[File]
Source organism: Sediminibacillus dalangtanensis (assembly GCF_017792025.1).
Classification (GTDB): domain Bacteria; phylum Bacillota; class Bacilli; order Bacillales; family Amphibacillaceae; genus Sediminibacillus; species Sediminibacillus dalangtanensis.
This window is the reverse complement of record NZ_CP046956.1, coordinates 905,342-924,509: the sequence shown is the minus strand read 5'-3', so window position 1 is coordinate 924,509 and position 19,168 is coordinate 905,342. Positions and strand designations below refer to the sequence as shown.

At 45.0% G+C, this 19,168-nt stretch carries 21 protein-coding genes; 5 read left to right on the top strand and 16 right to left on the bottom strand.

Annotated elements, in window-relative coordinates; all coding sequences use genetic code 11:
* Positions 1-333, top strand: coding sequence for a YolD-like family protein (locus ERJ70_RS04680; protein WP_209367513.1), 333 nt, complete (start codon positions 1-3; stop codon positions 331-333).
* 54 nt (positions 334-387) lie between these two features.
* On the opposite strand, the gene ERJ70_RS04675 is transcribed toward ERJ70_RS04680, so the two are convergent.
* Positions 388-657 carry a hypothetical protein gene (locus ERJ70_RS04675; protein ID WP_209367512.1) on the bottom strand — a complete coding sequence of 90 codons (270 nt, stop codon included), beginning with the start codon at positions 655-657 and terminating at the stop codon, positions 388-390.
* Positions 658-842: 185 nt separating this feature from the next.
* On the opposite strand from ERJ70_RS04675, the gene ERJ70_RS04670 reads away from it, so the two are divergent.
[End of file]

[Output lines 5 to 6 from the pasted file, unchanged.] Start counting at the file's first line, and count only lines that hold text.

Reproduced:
Annotated elements, in window-relative coordinates; all coding sequences use genetic code 11:
* Positions 1-333, top strand: coding sequence for a YolD-like family protein (locus ERJ70_RS04680; protein WP_209367513.1), 333 nt, complete (start codon positions 1-3; stop codon positions 331-333).